Taping the Joints 

The first step in taping is to apply some drywall compound over the joints, at which point you can apply paper tape with a utility knife. Then, apply a thin layer of compound on top of the tape to secure it.

This will need to be left to dry before you can proceed. This should take no more than twenty or thirty minutes to dry.

Drywall tape will help the repair to hold.

Drywall tape will help the repair to hold.

Applying Drywall Compound 

Once the compound spread over the tape has dried, apply a second coat to help further strengthen the repair. A third coat should also be applied once the second coat has dried. For the second and third coats of drywall compounds, draw at least six inches beyond the edge of the first coat to taper the edges of the replacement drywall patch.

Smooth any remaining uneven lines once the drywall compound layers have fully dried. The surface will still be rough after this, however, and as such will need to be sanded.   

Sanding 

Use 100 grit sandpaper to remove any ridges and rough edges from the drywall compound. For the best results, take a flat panel of wood and wrap the sandpaper around it. This will allow the sandpaper to smooth the compound out evenly and leave you with a nice and flat surface perfect for priming and painting.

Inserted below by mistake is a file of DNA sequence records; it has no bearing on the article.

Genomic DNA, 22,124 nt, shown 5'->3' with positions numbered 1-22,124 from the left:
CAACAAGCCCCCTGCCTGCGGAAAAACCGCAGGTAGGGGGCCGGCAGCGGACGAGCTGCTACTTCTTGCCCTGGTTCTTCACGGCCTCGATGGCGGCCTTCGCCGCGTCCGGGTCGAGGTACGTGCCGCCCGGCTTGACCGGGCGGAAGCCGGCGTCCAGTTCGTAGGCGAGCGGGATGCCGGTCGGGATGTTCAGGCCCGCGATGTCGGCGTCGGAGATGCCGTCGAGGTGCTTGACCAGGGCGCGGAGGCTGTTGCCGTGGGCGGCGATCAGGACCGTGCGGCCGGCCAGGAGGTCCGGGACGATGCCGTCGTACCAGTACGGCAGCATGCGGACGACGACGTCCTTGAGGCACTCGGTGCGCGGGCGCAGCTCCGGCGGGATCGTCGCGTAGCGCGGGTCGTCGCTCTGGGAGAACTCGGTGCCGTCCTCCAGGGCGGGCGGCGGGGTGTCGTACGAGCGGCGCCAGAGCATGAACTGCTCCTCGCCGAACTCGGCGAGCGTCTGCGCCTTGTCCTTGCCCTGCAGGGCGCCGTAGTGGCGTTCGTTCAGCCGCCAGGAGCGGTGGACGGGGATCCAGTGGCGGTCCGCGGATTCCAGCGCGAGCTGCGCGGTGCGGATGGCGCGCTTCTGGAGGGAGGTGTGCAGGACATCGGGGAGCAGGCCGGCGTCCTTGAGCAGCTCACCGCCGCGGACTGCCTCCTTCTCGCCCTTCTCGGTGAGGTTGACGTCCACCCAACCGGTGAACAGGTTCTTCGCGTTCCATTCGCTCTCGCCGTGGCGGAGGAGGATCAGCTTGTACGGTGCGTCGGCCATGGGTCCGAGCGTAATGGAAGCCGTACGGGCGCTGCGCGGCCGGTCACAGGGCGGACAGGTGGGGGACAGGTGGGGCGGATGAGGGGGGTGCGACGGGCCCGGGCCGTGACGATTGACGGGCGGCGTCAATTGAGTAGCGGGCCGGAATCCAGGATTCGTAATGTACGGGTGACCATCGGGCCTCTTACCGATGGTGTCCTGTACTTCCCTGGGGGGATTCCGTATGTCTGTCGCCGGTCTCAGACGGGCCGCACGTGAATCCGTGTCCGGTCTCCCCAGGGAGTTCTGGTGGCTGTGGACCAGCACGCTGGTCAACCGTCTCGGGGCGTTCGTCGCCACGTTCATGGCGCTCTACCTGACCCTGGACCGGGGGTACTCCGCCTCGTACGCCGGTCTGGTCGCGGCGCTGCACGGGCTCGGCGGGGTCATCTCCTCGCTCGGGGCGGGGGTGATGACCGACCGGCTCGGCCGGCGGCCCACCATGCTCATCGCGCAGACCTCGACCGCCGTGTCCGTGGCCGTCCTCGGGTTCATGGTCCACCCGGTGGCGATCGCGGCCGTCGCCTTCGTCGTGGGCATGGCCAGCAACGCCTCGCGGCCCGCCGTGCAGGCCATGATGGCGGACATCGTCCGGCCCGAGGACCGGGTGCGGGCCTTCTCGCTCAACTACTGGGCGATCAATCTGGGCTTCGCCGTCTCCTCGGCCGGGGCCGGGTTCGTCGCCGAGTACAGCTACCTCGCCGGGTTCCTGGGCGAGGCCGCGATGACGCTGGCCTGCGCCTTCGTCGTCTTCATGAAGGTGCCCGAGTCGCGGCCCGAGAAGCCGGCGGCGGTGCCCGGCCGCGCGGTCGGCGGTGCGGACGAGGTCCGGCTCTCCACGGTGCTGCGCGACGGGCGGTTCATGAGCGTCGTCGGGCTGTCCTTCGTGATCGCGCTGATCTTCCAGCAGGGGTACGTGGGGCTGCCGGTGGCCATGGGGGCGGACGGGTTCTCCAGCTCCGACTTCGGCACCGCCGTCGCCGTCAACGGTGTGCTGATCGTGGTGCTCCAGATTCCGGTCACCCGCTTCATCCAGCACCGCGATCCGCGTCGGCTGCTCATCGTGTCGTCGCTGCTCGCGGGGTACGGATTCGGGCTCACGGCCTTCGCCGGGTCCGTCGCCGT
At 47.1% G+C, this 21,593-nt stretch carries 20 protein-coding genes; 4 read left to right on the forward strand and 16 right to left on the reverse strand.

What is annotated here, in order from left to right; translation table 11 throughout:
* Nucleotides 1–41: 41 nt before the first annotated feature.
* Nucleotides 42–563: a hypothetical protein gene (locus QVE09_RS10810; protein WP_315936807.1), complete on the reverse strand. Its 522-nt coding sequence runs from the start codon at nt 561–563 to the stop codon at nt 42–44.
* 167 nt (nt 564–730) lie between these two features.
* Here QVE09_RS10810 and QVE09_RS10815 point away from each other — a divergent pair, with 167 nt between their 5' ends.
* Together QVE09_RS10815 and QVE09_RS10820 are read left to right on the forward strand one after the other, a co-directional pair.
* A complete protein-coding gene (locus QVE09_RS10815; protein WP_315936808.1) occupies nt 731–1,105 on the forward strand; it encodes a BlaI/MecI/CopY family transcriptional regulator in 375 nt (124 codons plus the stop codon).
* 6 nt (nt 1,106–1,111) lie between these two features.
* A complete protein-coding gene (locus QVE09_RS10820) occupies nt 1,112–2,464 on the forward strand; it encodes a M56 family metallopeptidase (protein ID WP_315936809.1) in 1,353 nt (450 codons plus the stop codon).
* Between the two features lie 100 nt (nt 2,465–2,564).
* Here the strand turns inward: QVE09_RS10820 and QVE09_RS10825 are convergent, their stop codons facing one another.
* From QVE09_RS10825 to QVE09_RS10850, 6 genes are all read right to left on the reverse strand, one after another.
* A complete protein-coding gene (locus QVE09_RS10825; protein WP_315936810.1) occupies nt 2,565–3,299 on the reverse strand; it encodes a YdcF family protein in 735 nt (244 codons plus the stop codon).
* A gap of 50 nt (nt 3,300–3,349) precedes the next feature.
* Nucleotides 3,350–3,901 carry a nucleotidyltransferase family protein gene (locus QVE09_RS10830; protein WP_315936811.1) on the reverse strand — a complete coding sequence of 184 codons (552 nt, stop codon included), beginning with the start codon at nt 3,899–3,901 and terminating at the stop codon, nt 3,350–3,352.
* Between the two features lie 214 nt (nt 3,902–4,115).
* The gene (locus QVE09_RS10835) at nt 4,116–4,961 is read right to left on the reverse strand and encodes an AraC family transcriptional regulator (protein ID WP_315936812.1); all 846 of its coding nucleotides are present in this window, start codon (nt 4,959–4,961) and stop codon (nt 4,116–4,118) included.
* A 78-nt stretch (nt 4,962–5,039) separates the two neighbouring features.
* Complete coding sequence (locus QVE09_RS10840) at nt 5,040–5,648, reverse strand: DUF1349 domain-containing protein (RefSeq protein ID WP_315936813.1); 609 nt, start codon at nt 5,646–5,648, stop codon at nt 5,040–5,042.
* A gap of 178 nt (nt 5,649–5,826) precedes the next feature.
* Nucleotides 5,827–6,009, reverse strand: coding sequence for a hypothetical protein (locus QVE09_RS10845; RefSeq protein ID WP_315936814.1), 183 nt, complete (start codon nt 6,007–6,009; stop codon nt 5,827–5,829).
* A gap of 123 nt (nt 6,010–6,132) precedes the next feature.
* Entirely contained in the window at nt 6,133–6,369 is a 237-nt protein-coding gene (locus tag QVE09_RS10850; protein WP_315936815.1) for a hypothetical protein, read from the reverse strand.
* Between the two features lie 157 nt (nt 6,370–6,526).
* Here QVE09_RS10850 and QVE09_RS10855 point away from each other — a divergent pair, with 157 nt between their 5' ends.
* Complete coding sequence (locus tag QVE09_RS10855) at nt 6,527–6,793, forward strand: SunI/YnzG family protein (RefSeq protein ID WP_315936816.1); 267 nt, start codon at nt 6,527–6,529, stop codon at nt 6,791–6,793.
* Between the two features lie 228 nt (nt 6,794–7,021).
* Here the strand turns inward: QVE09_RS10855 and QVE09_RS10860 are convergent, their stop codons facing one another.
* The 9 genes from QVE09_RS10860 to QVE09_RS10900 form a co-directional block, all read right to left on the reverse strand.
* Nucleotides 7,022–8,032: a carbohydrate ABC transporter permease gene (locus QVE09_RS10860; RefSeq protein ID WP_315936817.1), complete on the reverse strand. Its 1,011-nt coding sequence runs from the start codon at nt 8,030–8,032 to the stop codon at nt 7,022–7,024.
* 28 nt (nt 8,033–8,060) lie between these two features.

You can also rotate the sandpaper back and forth using clockwise and counterclockwise movements, allowing for a better-smoothened process. 

Prime N’ Paint 

When it comes time to repaint, place a sheet on the floor before starting so no paint can stain your floor. Be sure to move furniture out of the way as well. To begin, apply primer to the wall patch and give it three hours to dry.

Use a paint color that matches your wall color and apply two coats with a paint roller, waiting four to five hours between each application so that the paint can dry. You may need to apply a third coat to completely cover the spackle hole filler. 

Fast Fix 

Not all hole repairs require cutting out drywall.

Not all hole repairs require cutting out drywall.